179
    180
    181
    182
    183
    ----------
    184
    185
    186 DEC C
    187
    ----------
    188
    189________HSYNC STARTS HERE BETWEEN 189 AND 190
    190
    191
    192
    193 JP NZ $0045
    194
    195
    196
    197
    ----------
    198
    199
    200
    201
    203 POP DE
    204
    205
    206________ HSYNC ENDS HERE BETWEEN 206 AND 0
    0
    ----------

    This information was obtained by carefull study of the M1 signal in relation
    to the video signal and then matching the M1 timmings with the instructions
    that should be executed during a scan line.

    Regards Andy



  6. Re: Some interesting (For some people) facts about ZX81

    On Thu, 8 May 2008 23:13:02 +0100, "andy" wrote:

    >
    >"Woodster" wrote in message
    >news:93p624dmu1idatq62j92na7fe8nultqtd9@4ax.com...
    >> On Thu, 8 May 2008 17:05:54 +0100, "andy" wrote:
    >>
    >> Cool. Now your next project is to discover where flag bits 5+3 come
    >> from for the SCF and CCF opcodes because they certainly don't come
    >> from the A register (on an NEC clone at least) like the docs say.

    >
    >i'll see what i can do think i have an NEC z80 knocking round in a spectrum
    >somewhere, might be From MEMPTR which i have only very recently found out
    >about and am in the process of implementing in my emulation


    Nope, those bits aren't from MEMPTR. They're more to do with the IR
    register pair than anything else. The only thing is that there's
    something else at work breaking up any evolving pattern and I can't
    figure out what it is. I did think it might be the temp acc. register
    but loading that with various values doesn't appear to make any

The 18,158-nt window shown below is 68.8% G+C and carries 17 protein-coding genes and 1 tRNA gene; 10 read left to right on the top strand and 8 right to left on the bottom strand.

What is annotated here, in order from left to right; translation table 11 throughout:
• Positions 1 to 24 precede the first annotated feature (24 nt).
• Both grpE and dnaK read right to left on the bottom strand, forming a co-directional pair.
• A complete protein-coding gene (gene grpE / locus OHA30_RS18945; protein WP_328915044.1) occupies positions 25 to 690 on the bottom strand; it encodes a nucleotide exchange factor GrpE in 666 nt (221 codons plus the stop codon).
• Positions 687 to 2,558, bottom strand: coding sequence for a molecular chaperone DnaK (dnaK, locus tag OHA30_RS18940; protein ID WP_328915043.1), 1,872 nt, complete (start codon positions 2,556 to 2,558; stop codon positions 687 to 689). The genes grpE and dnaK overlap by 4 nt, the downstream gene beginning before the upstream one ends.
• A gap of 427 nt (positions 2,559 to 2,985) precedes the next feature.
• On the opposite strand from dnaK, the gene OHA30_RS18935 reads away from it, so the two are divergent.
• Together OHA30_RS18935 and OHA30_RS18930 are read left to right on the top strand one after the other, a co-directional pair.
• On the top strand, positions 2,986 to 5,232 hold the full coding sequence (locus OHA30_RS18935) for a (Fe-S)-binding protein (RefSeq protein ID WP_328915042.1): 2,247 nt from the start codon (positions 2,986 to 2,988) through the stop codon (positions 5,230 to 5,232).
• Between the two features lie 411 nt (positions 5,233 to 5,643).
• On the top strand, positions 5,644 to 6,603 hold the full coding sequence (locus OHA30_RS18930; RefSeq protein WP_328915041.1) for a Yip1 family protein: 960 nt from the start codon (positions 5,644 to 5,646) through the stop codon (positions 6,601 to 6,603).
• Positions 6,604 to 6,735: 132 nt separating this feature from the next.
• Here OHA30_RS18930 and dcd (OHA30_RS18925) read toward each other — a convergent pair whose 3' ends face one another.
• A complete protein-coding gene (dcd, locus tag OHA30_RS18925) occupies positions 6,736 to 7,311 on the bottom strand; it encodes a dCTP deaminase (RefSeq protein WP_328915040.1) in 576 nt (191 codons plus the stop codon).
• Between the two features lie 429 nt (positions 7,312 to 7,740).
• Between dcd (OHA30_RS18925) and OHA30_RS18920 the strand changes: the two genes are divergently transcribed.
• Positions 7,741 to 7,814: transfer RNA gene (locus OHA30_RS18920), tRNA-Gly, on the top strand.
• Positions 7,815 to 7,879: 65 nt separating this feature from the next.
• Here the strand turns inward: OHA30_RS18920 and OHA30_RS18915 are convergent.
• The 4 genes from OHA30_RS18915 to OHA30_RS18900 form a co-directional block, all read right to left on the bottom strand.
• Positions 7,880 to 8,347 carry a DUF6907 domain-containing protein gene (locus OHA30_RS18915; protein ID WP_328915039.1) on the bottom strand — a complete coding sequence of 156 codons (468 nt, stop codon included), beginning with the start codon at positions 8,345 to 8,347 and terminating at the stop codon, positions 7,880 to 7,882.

difference suggesting it plays any part.

  7. Re: Some interesting (For some people) facts about ZX81


    "Woodster" wrote in message
    news:mrt8241icqidpqa3hp5thejutqgafmmohs@4ax.com...
    > On Thu, 8 May 2008 23:13:02 +0100, "andy" wrote:
    >
    >>
    >>"Woodster" wrote in message
    >>news:93p624dmu1idatq62j92na7fe8nultqtd9@4ax.com...
    >>> On Thu, 8 May 2008 17:05:54 +0100, "andy" wrote:
    >>>
    >>> Cool. Now your next project is to discover where flag bits 5+3 come
    >>> from for the SCF and CCF opcodes because they certainly don't come
    >>> from the A register (on an NEC clone at least) like the docs say.

    >>
    >>i'll see what i can do think i have an NEC z80 knocking round in a
    >>spectrum
    >>somewhere, might be From MEMPTR which i have only very recently found out
    >>about and am in the process of implementing in my emulation

    >
    > Nope, those bits aren't from MEMPTR. They're more to do with the IR
    > register pair than anything else. The only thing is that there's
    > something else at work breaking up any evolving pattern and I can't
    > figure out what it is. I did think it might be the temp acc. register
    > but loading that with various values doesn't appear to make any
    > difference suggesting it plays any part.


    Might i ask how you are testing this ?
    my preliminary tests using the following code give the expected results

    :START LD A,FF
    :LOOP CALL JUMP ;SETS MEMPTR TO A KNOWN VALUE
    :JUMP NOP